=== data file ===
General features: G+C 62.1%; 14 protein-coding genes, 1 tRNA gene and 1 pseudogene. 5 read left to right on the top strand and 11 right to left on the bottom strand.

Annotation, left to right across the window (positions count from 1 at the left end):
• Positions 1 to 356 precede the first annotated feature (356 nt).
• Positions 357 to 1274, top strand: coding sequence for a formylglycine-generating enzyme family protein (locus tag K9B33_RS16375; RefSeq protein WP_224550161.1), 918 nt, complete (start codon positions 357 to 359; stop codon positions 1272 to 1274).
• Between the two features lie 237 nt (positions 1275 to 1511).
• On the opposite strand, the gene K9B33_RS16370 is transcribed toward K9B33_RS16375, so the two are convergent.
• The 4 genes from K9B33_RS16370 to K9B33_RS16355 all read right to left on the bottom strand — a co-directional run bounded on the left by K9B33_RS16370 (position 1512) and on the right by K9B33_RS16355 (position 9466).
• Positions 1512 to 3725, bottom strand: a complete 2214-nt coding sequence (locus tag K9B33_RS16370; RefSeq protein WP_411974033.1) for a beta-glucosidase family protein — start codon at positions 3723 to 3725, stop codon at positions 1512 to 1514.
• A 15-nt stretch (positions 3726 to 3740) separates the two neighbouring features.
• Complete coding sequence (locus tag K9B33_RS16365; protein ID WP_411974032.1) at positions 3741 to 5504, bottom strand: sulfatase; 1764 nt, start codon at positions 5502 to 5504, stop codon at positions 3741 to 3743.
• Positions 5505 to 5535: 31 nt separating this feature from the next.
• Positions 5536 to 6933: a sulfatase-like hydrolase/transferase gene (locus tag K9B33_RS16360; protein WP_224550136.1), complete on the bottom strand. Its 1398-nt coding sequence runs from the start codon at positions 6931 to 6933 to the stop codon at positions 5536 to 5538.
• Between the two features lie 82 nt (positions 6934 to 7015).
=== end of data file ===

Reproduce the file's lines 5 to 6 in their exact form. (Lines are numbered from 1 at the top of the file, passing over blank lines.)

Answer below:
• Between the two features lie 237 nt (positions 1275 to 1511).
• On the opposite strand, the gene K9B33_RS16370 is transcribed toward K9B33_RS16375, so the two are convergent.